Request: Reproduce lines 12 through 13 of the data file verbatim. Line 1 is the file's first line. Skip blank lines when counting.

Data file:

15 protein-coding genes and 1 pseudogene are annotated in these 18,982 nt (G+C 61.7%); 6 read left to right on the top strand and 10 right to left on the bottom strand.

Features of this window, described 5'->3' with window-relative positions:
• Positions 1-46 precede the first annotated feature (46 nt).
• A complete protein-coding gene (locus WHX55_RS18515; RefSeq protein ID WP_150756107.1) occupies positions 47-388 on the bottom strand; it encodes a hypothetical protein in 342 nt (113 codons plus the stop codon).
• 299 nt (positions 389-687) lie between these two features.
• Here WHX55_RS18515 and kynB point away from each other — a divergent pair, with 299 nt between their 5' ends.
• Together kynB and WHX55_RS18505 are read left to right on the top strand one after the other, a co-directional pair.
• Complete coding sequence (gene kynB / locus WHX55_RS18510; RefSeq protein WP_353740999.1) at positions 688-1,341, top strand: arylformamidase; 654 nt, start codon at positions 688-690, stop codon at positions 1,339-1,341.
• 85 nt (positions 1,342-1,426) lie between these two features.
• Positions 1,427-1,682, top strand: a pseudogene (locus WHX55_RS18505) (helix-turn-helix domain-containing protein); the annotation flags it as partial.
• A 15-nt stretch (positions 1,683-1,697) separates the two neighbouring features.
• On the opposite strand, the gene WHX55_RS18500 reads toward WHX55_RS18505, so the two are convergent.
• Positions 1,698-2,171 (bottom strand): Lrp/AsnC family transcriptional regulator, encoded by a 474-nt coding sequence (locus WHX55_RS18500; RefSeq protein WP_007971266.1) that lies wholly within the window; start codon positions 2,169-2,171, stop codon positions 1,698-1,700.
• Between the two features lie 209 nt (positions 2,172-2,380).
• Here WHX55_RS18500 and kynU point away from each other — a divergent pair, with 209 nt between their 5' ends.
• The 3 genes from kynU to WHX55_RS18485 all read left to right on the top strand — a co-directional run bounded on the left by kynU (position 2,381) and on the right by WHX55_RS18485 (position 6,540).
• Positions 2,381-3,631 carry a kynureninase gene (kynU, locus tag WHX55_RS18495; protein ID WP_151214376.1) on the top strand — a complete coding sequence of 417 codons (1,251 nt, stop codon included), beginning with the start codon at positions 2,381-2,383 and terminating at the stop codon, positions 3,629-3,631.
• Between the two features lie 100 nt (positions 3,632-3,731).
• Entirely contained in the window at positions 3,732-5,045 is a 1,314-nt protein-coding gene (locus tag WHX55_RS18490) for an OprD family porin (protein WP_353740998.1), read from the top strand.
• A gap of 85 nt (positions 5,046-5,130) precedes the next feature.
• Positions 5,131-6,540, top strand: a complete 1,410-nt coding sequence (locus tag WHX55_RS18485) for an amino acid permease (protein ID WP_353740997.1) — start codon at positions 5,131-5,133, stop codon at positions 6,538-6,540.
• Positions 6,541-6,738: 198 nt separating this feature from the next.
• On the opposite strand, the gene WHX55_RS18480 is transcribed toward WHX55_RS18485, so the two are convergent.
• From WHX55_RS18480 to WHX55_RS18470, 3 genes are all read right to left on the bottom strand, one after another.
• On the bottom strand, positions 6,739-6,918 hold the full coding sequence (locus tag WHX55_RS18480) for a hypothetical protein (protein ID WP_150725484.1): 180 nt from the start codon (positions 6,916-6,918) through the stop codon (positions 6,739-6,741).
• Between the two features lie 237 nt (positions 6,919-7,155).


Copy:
• On the opposite strand, the gene WHX55_RS18500 reads toward WHX55_RS18505, so the two are convergent.
• Positions 1,698-2,171 (bottom strand): Lrp/AsnC family transcriptional regulator, encoded by a 474-nt coding sequence (locus WHX55_RS18500; RefSeq protein WP_007971266.1) that lies wholly within the window; start codon positions 2,169-2,171, stop codon positions 1,698-1,700.